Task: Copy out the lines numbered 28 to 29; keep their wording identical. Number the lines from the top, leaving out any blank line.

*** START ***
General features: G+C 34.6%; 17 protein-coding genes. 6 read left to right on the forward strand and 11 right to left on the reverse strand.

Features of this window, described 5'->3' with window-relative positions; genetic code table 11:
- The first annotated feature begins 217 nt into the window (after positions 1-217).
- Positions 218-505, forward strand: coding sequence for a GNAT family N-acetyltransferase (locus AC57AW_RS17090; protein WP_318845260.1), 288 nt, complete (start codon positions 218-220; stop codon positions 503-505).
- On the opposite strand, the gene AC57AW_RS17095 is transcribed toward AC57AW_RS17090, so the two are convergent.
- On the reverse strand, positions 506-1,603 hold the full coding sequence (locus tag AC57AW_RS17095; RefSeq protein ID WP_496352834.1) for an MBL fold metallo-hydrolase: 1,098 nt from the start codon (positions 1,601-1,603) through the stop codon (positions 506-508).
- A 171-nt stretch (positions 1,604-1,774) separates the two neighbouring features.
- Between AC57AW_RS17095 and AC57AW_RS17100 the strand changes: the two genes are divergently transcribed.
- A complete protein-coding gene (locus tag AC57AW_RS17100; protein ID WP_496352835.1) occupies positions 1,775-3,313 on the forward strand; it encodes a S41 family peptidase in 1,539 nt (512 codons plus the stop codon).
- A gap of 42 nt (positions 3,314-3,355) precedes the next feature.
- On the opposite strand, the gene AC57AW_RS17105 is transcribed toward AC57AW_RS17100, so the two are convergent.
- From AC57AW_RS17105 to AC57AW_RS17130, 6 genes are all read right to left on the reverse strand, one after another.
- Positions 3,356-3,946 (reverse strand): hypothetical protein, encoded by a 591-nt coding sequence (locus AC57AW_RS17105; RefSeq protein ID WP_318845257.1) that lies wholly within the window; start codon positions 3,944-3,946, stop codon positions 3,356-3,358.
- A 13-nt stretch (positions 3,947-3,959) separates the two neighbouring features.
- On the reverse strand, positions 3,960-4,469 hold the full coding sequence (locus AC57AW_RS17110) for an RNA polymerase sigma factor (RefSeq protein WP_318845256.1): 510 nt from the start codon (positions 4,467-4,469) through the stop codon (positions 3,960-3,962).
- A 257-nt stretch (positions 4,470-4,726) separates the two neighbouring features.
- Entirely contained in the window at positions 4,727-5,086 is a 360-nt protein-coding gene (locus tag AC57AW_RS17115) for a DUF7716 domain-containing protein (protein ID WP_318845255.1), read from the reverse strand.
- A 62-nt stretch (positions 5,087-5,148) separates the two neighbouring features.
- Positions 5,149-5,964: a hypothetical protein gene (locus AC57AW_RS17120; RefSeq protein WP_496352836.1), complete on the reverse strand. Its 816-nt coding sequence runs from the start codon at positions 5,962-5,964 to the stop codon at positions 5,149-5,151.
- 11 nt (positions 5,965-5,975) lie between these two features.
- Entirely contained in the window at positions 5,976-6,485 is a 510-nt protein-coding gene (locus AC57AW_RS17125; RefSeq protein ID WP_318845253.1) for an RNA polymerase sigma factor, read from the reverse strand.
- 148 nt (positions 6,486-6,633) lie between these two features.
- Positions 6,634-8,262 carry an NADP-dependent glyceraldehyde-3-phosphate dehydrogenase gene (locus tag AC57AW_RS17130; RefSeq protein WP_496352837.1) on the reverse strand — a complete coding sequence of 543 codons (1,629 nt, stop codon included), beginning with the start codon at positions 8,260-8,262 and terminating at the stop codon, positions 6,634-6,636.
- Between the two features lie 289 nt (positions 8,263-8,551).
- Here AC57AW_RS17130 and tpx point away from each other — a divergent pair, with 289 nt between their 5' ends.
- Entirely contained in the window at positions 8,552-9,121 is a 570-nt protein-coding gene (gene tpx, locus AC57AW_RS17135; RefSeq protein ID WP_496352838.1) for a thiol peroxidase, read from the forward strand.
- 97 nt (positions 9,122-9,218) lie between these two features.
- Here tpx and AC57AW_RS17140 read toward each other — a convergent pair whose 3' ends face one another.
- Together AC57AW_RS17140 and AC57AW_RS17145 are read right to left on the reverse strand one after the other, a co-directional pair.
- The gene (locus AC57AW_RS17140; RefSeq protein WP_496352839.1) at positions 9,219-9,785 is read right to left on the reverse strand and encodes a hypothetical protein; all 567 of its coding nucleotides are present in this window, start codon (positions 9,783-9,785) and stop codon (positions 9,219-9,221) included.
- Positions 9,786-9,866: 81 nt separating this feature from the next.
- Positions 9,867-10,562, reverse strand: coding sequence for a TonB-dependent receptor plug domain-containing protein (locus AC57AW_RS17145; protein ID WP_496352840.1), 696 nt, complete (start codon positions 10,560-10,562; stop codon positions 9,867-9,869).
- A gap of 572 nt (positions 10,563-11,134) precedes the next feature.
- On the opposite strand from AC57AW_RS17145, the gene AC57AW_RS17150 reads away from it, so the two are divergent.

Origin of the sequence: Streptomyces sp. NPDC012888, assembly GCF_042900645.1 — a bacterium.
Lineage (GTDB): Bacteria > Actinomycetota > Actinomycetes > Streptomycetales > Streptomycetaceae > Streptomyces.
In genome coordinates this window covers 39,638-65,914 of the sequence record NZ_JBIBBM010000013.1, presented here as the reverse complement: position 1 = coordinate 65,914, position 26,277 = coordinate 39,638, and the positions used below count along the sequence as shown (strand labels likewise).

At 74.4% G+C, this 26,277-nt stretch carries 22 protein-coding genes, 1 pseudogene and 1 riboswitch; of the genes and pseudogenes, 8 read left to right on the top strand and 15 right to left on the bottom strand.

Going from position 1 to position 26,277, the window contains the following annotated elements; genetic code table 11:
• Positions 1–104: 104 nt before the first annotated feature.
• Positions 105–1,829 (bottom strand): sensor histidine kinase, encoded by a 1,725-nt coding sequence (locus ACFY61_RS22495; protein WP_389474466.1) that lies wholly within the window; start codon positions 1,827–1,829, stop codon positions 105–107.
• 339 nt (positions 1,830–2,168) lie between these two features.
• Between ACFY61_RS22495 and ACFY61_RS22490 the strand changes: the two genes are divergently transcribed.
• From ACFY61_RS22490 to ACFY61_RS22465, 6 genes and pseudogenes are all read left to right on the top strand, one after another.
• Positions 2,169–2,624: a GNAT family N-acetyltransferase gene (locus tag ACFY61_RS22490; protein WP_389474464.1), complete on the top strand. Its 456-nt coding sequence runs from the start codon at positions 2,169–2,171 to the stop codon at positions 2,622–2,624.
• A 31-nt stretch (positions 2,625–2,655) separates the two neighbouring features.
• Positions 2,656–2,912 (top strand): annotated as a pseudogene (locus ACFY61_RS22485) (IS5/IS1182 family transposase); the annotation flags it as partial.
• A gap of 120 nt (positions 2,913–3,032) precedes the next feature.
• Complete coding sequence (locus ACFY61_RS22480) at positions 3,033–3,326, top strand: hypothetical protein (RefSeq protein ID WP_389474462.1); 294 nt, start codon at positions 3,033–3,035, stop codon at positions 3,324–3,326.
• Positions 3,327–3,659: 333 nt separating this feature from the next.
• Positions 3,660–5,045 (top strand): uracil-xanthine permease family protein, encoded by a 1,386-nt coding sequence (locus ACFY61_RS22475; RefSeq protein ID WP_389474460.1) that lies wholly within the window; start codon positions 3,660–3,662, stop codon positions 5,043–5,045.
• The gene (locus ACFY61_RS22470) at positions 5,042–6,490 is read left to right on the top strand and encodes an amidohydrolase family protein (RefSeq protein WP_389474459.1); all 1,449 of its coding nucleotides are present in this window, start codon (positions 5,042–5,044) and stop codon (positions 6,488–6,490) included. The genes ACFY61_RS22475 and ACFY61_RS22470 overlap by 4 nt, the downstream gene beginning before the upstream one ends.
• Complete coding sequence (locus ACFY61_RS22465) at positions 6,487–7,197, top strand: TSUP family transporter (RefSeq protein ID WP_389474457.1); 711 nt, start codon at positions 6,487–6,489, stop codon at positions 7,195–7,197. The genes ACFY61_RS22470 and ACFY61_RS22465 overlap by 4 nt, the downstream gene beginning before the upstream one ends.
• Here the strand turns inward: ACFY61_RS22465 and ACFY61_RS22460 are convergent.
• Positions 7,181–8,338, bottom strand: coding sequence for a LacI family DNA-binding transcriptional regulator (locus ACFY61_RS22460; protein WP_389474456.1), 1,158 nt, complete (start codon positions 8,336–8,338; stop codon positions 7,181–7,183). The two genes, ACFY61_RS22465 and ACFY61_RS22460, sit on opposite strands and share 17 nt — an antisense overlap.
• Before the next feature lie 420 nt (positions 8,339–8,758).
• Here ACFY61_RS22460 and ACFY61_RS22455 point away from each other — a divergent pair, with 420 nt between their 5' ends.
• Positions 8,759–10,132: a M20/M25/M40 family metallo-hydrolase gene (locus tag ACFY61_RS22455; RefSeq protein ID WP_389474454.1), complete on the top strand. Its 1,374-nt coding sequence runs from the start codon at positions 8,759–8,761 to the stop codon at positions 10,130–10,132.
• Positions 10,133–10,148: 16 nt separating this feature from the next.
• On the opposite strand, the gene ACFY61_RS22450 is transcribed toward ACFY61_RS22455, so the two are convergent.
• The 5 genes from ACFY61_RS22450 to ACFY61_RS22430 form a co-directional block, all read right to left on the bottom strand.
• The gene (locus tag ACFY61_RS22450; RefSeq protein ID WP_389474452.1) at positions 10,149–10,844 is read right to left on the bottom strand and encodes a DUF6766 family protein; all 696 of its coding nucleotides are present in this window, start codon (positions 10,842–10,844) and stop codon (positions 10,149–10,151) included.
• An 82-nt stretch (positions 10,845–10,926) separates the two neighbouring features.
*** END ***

- Here tpx and AC57AW_RS17140 read toward each other — a convergent pair whose 3' ends face one another.
- Together AC57AW_RS17140 and AC57AW_RS17145 are read right to left on the reverse strand one after the other, a co-directional pair.